"Russian Doll" Galaxy Clusters Reveal Information About Dark Energy
We are happy to welcome Dr. Andrea Morandi as our guest blogger, who is giving us insight into his recent work on using galaxy clusters to investigate the nature of dark energy. Originally from Italy, Dr. Morandi received his Ph.D. in astronomy from the University of Bologna. Prior to his current position as a research assistant at the University of Alabama in Huntsville, Dr. Morandi was a post-doctoral fellow at the DARK Cosmology Center in Copenhagen and Tel Aviv University, followed by time as a research associate at Purdue University.
In 1998 and 1999 astronomers discovered the accelerating expansion of the Universe, providing evidence for the existence of the mysterious dark energy driving this acceleration. The same year I started to study astronomy at the Bologna University, fascinated by this major breakthrough in cosmology. I guess my interest for cosmology started from here.
Three or four years later, I got my first-hand impact with cosmology in a lab exercise where the students were supposed to do what radio astronomers call the log(N)-log(S) test. The professor of the course told us the result should show that we lived in a static Euclidean Universe, that is roughly a Universe that exist in a flat two-dimensional plane, like in our immediate surroundings.
I came back to him a few days later and I told him: “Professor, I cannot reproduce your result, either the data are wrong or I made a major discovery.” He replied, “There is nothing wrong with the data, but you didn’t make any new discovery. Somebody else already figured out before you that we do not live in a static Euclidean Universe.” So I replied, “Well, I am just a few years late!” With the tail between my legs I went back to study and give exams. Hence, later on I became more an astronomer than cosmologist at heart.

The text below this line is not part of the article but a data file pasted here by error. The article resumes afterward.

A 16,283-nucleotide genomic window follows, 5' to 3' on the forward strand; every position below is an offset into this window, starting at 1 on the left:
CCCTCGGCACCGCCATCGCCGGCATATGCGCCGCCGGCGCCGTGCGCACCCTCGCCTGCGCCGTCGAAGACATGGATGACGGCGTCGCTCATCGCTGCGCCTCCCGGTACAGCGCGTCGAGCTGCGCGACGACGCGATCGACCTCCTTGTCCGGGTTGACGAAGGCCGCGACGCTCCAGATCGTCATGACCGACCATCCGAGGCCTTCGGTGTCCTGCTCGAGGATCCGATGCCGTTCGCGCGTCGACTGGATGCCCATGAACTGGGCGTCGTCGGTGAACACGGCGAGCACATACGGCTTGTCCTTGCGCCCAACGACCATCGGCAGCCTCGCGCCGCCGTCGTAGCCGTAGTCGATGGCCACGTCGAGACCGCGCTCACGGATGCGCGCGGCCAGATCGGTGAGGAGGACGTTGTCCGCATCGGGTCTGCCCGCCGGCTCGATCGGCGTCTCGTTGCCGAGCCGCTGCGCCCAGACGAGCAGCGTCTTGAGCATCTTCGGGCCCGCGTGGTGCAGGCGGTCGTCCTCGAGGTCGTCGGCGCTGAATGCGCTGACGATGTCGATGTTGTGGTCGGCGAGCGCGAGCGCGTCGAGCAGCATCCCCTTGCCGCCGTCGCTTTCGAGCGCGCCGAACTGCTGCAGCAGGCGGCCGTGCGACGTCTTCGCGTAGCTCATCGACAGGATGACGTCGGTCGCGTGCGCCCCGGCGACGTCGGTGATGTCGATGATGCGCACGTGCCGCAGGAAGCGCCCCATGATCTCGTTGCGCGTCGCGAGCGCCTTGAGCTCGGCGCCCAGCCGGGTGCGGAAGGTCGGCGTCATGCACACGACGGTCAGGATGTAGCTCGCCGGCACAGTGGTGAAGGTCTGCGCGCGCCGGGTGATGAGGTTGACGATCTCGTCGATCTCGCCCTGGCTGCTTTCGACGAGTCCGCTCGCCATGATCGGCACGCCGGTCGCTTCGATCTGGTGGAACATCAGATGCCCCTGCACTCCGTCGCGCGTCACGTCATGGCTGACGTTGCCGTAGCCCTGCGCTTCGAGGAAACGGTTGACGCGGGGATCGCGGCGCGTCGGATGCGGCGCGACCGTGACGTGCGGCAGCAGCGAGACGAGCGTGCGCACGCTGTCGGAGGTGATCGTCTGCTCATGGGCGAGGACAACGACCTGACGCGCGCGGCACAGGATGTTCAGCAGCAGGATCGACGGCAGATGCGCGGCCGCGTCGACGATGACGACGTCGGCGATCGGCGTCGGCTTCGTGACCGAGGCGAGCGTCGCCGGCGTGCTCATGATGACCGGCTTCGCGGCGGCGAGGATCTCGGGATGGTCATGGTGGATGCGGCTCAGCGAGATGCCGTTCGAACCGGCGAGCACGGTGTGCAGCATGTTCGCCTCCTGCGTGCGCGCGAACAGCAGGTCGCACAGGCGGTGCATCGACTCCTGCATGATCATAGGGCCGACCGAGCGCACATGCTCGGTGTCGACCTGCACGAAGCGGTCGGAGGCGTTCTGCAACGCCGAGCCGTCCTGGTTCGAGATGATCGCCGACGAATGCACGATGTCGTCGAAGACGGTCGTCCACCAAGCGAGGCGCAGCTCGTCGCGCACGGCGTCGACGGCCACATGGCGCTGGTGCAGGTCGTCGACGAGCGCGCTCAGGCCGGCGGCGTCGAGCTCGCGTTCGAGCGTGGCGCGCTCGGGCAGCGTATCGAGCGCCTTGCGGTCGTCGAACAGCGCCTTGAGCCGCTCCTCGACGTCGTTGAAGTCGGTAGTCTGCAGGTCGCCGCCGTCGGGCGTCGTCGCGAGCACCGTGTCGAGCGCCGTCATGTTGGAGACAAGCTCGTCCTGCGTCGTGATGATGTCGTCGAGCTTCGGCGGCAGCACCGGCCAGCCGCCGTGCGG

One day during the summer of 2015, I was looking at a figure in a scientific paper where the authors defined galaxy clusters -- the largest structures in the Universe held together by gravity -- as “cosmic lighthouses.” However, I thought that if clusters are lighthouses, they should not feel the physical properties of the underlying Universe (and we know they do) where they are embedded. What about calling clusters “cosmic buoys floating on the sea of the Universe?” What a beautiful and poetic way to define an astronomical object!
The skeptical scientist would, of course, wrinkle his nose at my weakness for poetry, and ask, “Wait, but what about dark energy?” All right, let’s start from the beginning and try to understand what dark energy is. Once the age of the Universe is old enough, the once-decelerating expansion of the Universe starts to speed up. To explain that acceleration, around 70% of the Universe has to be in a form of mass and energy that's able to create the acceleration, with a kind of anti-gravitational effect. Ordinary material would indeed just attract things creating a deceleration of expansion. So here is our dark energy, the name scientists gave to the mysterious force that is driving this acceleration.